How to Write an Essay Plan

Our academics share their profound experience with you
Written by

Essay planning might seem like a waste of time, but it’s not! In fact, planning your essays will save you time and energy in the long-run.

This is because it’s much easier to write an essay that’s already been planned. You won’t need to worry about which point should come next or whether your argument is strong enough. Instead, you can focus purely on writing the essay.

So, if you want to ease the stress of essay writing and improve your grades, make essay planning a priority!

How will planning improve my grades?

Essays plans can:

  • Help you create a clear structure
  • Help you distribute the word count evenly
  • Prevent you from missing material out
  • Help you build a strong argument
  • Allow you to get feedback (many tutors will look at essay plans)
  • Alleviate writer’s block (when it comes to writing the essay)

Once you’ve written a few essay plans, you’ll appreciate just how much value they can add to your essays.

What does an essay plan look like?

An essay plan is a skeleton outline of your essay. It summarises what will be included in each paragraph and how the paragraphs will link together. It also states how many words will be used in each section, and the key references that’ll be used. Check out the essay plan template below for more details.

Essay plan template

Essay title: [….]

Introduction – […] words

  • Engage with the essay question: [….]
  • State your position or argument: [….]
  • State any theories or frameworks that will inform the essay (if applicable): […]
  • Outline the structure of the essay: [….]

Paragraph 1 – […] words

  • Outline your first key point: [….]
  • Provide evidence (empirical research, theories, examples etc): [….]
  • Consider any criticisms of the above, then rebut: […]
  • Restate the main point and its relevance to the overall argument, link to next paragraph: […]

Paragraph 2 – […] words

  • Outline your second key point: [….]
  • Provide evidence (empirical research, theories, examples etc): [….]
  • Consider any criticisms of the above, then rebut […]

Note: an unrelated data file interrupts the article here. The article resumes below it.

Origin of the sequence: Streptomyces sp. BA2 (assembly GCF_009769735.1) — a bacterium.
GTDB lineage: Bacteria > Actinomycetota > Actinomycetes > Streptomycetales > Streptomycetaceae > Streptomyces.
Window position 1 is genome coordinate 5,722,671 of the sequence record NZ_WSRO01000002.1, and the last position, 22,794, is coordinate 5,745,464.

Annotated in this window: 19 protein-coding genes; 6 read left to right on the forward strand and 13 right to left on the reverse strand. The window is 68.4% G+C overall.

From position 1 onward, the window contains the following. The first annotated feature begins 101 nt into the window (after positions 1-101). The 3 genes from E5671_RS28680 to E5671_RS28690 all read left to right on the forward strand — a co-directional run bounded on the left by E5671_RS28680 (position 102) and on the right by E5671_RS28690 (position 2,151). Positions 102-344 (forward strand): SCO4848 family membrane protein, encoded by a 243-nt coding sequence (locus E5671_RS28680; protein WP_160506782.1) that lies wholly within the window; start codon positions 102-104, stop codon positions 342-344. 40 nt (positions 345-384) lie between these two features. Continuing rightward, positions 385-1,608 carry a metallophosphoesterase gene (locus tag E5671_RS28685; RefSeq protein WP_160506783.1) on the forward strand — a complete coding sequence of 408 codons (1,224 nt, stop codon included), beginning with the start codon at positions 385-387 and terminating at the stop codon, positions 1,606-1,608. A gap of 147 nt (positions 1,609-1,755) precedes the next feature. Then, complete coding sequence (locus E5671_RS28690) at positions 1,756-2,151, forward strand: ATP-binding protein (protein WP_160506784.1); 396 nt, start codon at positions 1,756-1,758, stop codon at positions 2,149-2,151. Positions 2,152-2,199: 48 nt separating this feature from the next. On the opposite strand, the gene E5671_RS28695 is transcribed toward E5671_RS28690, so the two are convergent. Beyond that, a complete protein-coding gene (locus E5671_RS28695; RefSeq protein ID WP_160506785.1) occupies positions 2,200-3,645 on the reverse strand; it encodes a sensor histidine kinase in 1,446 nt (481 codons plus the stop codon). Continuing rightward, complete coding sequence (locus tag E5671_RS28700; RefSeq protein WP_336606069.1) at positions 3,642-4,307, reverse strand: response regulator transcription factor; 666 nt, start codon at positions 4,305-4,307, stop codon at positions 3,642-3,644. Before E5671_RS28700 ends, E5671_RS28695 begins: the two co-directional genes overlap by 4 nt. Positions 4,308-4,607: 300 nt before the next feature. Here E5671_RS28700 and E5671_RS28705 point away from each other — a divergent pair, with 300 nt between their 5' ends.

• Restate the main point and its relevance to the overall argument, link to next paragraph: […]

Paragraph 3 – […] words

  • Outline third key point: [….]
  • Provide evidence (empirical research, theories, examples etc): [….]
  • Consider any criticisms of the above, then rebut […]
  • Restate the main point and its relevance to the overall argument: […]

Conclusion – […] words

  • Revisit the essay question and re-state your position/argument: [….]
  • Summarise the points from each paragraph: [….]
  • Offer a slightly new perspective and leave a lasting impression: [….]

References

  • List the key references to be used: [….]

Total word count: […]

It’s worth mentioning that essay plans aren’t perfect. They provide an outline of the essay, but some elements will probably change during the write-up process. In many ways, writing an essay plan is like planning a car journey. You’ll have a clear sense of where you’re going, but you might have to take some detours along the way.

A step-by-step guide to filling in the essay plan

If the essay plan template looks daunting then don’t worry, try breaking it down into stages:

1. Interpret and rephrase the essay question

You’ll see that the first stage of the essay plan asks you to ‘engage with the essay question’.

Often, essays fail because they haven’t answered the question. That said, you should begin by making sure you understand the essay question. To do this, take a copy of the essay title and highlight the most important phrases. Then, slightly rephrase the question, and add it to your essay plan.

As an example,

Essay title (bold): Critically evaluate the impact of the gig economy on employment relations.

Engage with the essay question: This essay critically evaluates what the gig economy means for employment relations issues, particularly workers’ rights and work-life balance.

2. State your position or argument

As shown above, the next stage of the essay plan is to state your position or argument. You will need to have done some research/background reading to get a sense of what you want to ‘argue’ in your essay. As an example,